This paper describes innovative financing and delivery mechanisms for getting long-term unemployed people back into work. Finance can be innovative especially when it comes from non-public sources, when it is not grant based or when it is applied to structure the delivery system in a new way. Certain types of finance might draw on all of these approaches. In this working paper we understand normal financing to be financing paid for out of taxation that pays for inputs in the expectation that positive outputs and policy outcomes will be secured. This type of output finance operates between parts of government, for instance from central to regional or local government, or from national treasuries to individual departments. Other ways of distributing input-based funding include grant programmes such as EU Structural Funds.
Having examined the challenges which drive the interest in new forms of financing in Section 1, Section 2 goes on to explore different forms of innovative finance ranging from social investing, which is growing rapidly and includes new initiatives like the United Kingdom’s Big Society Capital, microfinance which uses social collateral to invest in self-employment, the use of “invest to save” approaches, using public procurement and new forms of crowd and peer to peer finance that work through social media.
Section 3 explores methods of delivering, including how to finance large numbers of micro projects, and and decentralising financing to the local level.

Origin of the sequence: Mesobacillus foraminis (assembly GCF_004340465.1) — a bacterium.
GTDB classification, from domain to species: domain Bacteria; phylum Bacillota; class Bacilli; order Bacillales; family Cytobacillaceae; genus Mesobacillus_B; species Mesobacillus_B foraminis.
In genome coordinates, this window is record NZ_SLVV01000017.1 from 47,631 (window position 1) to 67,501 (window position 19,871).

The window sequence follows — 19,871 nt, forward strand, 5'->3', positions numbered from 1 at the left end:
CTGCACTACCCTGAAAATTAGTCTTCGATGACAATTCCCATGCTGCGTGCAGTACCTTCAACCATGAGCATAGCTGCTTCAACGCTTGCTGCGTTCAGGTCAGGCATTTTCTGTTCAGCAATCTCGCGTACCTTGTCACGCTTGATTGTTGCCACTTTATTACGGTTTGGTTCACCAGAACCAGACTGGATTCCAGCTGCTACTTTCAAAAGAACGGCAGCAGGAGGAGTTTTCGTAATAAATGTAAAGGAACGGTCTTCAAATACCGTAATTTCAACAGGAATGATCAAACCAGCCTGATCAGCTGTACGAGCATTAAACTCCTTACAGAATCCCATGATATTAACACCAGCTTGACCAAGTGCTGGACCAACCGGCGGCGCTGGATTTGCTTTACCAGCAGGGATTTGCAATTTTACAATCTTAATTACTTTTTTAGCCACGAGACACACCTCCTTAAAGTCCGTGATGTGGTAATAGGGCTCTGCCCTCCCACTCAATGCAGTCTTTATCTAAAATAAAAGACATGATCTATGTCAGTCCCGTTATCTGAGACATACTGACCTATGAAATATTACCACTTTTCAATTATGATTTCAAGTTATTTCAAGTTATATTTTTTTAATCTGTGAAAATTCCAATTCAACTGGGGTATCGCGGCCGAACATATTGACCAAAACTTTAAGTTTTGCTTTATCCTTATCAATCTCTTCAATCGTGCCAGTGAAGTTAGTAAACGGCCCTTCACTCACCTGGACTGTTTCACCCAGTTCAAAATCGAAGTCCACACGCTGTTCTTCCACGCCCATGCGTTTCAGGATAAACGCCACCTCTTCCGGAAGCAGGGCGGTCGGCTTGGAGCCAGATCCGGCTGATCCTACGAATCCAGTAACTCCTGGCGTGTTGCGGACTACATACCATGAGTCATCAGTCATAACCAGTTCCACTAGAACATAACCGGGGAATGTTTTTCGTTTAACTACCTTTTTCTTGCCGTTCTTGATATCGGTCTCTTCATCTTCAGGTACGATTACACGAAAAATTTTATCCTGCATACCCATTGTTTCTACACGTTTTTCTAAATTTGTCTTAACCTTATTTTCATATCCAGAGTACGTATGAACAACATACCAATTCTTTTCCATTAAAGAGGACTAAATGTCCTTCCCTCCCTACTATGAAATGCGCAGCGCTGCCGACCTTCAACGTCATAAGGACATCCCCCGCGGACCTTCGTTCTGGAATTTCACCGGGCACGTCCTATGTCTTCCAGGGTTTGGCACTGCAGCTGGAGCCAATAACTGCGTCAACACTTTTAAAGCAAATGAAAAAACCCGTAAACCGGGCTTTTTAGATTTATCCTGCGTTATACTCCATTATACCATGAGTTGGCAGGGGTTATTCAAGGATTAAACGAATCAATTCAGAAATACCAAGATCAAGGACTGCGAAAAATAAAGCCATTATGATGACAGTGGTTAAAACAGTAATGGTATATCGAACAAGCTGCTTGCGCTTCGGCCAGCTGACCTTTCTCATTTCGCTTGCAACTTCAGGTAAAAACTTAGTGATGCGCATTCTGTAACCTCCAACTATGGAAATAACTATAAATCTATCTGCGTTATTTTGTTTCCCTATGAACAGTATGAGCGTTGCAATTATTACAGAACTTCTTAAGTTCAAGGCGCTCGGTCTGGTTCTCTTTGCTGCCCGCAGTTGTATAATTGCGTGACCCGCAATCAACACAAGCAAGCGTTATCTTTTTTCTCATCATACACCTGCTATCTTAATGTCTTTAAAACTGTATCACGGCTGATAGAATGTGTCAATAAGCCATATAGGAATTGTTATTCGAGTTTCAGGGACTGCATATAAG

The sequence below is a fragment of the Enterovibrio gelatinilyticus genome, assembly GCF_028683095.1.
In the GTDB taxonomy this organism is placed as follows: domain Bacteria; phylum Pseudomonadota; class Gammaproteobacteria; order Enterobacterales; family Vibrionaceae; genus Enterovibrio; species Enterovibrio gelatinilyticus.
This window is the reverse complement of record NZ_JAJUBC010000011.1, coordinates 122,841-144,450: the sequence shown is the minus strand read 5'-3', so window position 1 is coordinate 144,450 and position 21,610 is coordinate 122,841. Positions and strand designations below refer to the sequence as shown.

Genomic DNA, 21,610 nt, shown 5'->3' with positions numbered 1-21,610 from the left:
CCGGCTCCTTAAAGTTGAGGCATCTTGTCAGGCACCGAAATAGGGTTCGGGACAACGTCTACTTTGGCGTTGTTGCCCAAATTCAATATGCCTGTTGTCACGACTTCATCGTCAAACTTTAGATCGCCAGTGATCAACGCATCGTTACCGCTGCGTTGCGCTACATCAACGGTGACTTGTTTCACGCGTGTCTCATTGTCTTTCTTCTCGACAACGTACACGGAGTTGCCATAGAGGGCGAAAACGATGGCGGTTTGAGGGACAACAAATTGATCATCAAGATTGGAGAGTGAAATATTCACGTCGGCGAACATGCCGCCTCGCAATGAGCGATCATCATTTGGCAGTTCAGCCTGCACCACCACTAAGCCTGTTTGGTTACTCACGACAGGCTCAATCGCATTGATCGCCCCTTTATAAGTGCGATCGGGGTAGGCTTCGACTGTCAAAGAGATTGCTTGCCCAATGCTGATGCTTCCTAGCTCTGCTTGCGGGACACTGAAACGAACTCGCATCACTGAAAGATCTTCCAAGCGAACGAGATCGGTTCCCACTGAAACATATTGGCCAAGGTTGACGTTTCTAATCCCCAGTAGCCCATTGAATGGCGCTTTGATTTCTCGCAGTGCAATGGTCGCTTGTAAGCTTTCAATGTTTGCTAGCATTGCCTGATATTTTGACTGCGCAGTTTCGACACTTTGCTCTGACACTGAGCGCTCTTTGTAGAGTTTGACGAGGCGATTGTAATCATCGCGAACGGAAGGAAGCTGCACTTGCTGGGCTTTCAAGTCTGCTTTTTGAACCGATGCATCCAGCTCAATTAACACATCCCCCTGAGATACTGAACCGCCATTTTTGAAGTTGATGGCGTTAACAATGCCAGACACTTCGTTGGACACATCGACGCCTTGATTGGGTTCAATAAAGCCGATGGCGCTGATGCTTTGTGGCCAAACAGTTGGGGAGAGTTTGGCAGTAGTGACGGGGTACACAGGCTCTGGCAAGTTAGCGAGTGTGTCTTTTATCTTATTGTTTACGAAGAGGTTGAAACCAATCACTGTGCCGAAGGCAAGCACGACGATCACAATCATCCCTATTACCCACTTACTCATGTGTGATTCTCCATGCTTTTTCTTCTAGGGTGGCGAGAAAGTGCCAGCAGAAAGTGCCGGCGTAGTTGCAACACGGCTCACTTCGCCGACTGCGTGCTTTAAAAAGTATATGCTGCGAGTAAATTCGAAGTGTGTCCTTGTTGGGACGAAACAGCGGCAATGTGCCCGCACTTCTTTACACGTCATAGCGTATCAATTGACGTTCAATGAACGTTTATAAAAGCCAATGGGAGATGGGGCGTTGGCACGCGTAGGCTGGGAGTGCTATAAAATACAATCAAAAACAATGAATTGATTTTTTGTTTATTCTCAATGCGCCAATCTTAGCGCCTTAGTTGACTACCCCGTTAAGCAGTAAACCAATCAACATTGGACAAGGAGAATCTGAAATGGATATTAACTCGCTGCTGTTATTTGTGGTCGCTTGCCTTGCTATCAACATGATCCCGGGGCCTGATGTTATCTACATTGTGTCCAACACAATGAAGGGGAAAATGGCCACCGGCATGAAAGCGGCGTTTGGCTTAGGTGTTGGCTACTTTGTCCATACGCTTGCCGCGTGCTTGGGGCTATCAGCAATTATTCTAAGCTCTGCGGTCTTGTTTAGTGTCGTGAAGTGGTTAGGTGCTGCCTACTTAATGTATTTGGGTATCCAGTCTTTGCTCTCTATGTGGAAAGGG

Section 4 explores how finance and delivery models can be combined using payment by results and social impact bonds as illustrations. In payment by results, the payments are back loaded and the service provider has to find some type of bridging capital to finance their inputs. These techniques can be mixed in complex financial instruments, such as the much-heralded social impact bond, which brings in private financing to invest in a public service and where the rewards to investors are calibrated to be higher when specified outcomes are achieved.
1.1. Drivers of innovation
1.2. The problem that new financial approaches try to solve
2. Innovative sources of finance
2.1. Social investing: A source of new ideas
2.2. Moving from grants to loans
2.3. Supporting self-employment through microfinance
2.4. Invest to save approaches
2.5. Money from unusual sources: Being creative about procurement
2.6. Financing through social media, peer to peer and crowd funding
3. Adapting the delivery system
3.1. Reaching the parts that larger programmes cannot reach: Delivering micro-projects
3.2. Decentralising employment services to the municipal level
4. Combining new finance with new delivery models
4.1. Payment by results
5. Conclusions: Towards a new and more complex landscape of financial models for long-term unemployment